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On June 20, 2019, the New York State Senate passed bill S6579A, relating to the decriminalization of certain marijuana related offenses. It is important to note that this does NOT legalize marijuana possession in New York State, so don’t start lighting up just yet. As of the writing of this article (June 21, 2019), the bill has not yet been signed into law by Governor Cuomo, although he has indicated that he will be signing it imminently.

There was an effort to legalize marijuana possession, however it failed and this was the (temporary) compromise reached by the Senate. There are some very important changes to the laws involving marijuana possession which will affect many New Yorkers going forward, and will also affect up to 600,000 New Yorkers who have already been convicted under the current statutes.

Under the existing statutes, there are two low-level marijuana offenses. The first is Unlawful Possession of Marijuana under Penal Law Section 221.05, which is a violation and not a crime, and is punishable by a sliding scale of penalties starting at $100.00 and going up to a maximum of 15 days in jail for multiple convictions. The second, more serious offense, is Criminal Possession of Marijuana in the Fifth Degree under Penal Law Section 221.10, which is a class B misdemeanor and punishable by up to 90 days in jail.

Unlawful Possession of Marijuana is committed simply by possessing marijuana, such as in a pocket or glove compartment. Criminal Possession of Marijuana in the Fifth Degree is committed by smoking marijuana or otherwise possessing it in public view in a public place. This crime is also committed by possessing more than 25 grams of marijuana (a little less than 9/10 of an ounce).

Under the new law, Unlawful Possession of Marijuana is now called Unlawful Possession of Marijuana in the Second Degree. It remains a violation, however it is punishable by a maximum of a $50.00 fine, regardless of how many times someone is convicted.

Criminal Possession of Marijuana in the Fifth Degree is now called Unlawful Possession of Marijuana in the First Degree. It is no longer a misdemeanor, but is now a violation (not a crime), and it is punishable by a maximum of a $200.00 fine, no matter how many times someone is convicted. It also removed the clause relating to possession of burning marijuana, or possession in a public place, in public view, meaning that now anyone caught smoking or possessing in public can only be charged under the other, lesser, statute Unlawful Possession of Marijuana in the Second Degree. The amount of marijuana that needs to be possessed to violate this new statute has also been increased, from 25 grams to more than one ounce.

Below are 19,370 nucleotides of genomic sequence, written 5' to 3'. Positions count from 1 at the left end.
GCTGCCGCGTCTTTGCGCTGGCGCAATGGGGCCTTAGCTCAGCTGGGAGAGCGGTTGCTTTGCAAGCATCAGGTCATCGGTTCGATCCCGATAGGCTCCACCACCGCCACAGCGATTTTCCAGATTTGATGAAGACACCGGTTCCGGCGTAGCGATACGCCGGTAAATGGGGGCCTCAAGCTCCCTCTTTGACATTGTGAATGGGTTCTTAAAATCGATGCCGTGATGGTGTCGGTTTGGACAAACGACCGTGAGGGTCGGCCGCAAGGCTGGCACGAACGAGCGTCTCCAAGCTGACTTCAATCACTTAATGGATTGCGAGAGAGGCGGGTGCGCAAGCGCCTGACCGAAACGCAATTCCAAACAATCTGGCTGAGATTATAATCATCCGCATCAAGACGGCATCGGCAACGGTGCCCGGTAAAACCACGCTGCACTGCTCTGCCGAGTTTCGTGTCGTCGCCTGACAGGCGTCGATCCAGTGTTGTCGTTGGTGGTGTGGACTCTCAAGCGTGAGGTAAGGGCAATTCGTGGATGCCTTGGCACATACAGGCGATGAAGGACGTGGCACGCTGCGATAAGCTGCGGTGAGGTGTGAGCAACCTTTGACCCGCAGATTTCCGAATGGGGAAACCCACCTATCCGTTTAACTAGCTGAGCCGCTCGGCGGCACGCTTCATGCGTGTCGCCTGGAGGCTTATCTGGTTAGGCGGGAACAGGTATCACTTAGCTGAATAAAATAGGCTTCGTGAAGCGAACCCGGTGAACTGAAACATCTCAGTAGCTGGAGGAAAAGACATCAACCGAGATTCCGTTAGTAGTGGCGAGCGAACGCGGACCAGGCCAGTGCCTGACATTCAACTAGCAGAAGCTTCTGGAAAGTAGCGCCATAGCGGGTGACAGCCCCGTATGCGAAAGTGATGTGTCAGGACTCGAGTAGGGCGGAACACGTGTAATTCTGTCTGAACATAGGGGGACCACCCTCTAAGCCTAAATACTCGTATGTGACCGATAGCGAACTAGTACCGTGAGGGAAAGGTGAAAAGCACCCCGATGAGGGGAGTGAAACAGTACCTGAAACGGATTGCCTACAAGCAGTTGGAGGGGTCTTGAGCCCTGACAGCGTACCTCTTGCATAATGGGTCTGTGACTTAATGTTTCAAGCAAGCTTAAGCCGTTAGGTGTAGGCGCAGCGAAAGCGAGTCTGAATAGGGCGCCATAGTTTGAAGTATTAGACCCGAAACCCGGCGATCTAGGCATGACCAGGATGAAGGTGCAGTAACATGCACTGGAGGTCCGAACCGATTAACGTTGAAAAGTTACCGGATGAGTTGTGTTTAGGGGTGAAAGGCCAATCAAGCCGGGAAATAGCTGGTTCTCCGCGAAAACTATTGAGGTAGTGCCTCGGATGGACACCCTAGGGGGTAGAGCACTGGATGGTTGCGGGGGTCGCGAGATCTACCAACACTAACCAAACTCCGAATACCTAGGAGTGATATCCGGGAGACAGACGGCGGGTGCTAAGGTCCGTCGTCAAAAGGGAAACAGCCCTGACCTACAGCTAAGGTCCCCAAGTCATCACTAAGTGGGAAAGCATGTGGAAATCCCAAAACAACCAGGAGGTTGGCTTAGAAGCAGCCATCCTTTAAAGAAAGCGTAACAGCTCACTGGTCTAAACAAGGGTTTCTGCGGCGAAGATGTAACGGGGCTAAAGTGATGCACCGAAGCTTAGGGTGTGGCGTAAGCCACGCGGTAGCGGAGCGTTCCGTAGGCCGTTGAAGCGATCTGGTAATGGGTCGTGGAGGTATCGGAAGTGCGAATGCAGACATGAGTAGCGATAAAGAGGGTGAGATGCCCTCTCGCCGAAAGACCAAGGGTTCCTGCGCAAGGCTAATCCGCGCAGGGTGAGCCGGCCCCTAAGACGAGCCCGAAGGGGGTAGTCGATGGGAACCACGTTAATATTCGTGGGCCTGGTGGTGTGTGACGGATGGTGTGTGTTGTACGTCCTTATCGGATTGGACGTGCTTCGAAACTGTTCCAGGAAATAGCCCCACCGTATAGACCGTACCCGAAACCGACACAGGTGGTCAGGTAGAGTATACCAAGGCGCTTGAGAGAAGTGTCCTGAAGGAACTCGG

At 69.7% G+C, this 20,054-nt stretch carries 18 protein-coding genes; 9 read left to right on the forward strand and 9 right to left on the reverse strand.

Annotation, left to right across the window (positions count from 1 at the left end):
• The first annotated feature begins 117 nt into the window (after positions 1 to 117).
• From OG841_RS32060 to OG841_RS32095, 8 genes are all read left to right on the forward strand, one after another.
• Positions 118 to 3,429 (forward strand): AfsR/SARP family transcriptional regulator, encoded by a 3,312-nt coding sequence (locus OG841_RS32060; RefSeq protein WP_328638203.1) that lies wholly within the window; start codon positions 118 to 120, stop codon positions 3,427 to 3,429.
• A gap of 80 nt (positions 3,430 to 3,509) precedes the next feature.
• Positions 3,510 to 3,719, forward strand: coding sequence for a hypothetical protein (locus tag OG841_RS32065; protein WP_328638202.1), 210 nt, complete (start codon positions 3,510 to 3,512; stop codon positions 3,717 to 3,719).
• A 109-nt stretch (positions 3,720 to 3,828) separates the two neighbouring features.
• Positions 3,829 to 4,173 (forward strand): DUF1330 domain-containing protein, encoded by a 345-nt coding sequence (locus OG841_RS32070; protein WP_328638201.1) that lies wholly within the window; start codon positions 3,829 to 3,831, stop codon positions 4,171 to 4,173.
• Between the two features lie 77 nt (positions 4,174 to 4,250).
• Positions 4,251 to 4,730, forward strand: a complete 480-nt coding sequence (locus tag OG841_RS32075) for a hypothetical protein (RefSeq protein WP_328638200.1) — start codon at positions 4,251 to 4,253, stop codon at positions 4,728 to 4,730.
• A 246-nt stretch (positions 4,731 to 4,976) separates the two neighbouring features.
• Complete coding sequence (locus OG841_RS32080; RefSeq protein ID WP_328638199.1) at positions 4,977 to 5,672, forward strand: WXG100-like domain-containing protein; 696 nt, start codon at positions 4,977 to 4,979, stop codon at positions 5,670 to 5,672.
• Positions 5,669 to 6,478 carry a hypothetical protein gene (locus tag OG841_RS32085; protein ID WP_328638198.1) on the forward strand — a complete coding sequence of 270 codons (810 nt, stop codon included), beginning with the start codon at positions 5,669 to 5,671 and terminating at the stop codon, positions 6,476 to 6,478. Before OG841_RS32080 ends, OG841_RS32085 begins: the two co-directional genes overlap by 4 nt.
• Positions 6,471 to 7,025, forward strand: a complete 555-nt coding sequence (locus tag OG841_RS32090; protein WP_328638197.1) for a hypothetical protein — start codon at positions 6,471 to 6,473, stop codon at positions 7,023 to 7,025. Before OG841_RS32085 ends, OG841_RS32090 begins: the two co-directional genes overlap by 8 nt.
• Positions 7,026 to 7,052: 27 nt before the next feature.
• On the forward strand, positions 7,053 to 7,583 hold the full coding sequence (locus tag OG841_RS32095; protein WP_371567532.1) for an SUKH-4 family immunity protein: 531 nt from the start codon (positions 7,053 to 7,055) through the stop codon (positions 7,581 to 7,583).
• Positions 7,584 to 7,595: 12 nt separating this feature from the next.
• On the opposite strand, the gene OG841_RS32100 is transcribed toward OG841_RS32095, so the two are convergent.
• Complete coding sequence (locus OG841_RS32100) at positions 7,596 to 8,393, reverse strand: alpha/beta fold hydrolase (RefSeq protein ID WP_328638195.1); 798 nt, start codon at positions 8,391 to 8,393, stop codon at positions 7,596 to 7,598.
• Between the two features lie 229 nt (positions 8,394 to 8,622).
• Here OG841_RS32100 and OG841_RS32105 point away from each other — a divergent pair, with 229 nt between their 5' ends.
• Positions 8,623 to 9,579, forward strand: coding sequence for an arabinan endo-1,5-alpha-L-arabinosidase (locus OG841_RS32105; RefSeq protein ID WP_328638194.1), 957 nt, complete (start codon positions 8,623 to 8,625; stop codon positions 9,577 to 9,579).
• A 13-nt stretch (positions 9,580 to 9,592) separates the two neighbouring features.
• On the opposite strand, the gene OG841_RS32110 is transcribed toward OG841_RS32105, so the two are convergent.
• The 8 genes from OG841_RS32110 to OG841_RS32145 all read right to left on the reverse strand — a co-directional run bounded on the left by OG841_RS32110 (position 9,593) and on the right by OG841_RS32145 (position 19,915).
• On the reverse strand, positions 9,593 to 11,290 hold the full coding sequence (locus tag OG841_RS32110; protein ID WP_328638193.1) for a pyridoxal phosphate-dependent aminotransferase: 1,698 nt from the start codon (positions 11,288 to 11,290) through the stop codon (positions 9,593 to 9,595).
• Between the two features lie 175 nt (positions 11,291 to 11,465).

The immediate benefit to those who are convicted of this offense is that they are no longer being convicted of a crime, which will permit them to answer “No” on any future job or school applications which ask if they have any criminal convictions. It also removes the specter of jail time from a conviction under either of these offenses, regardless of prior criminal history or convictions.

While this helps those charged with low-level marijuana offenses going forward, what about the hundreds of thousands of those convicted in the past? This bill helps those people as well. Perhaps the most important addition to the law is a change to the statute relating to the procedure for filing a motion to vacate a prior judgment (plea or conviction). This new law will be effective RETROACTIVELY, meaning that anyone who has been convicted of one of these two offenses in the past can file a motion to vacate that conviction, and enjoy the benefit of the new law. This will have the greatest effect on anyone previously convicted of Criminal Possession of Marijuana in the Fifth Degree and has been considered a criminal due to that prior conviction. Once their motion is filed and granted, their criminal record (assuming no other convictions) will disappear.

While the bill also adds a new law related to the expungement of some marijuana related offenses, that only deals with certain offenses committed prior to 1977 and will not be applicable to most people who would be interested in this bill.

It is important to note, again, that this new law does NOT legalize the possession of marijuana, it merely decriminalizes one of the existing offenses, and reduces the potential penalties involved. It is still a crime to possess greater than two ounces of marijuana, or to sell marijuana in any amount.

If you are currently charged with a marijuana related offense, or if you have previously been convicted of an offense that you believe is covered under this bill, make sure you speak with an experienced criminal defense attorney to discuss your options and how best to protect your rights.

The Law Office of Glenn Kurtzrock is available to assist you with your criminal case. We’re available 24 hours a day, 7 days a week. Call right now for a free consultation at (631) 539-1640, or visit our website at https://www.kurtzrocklaw.com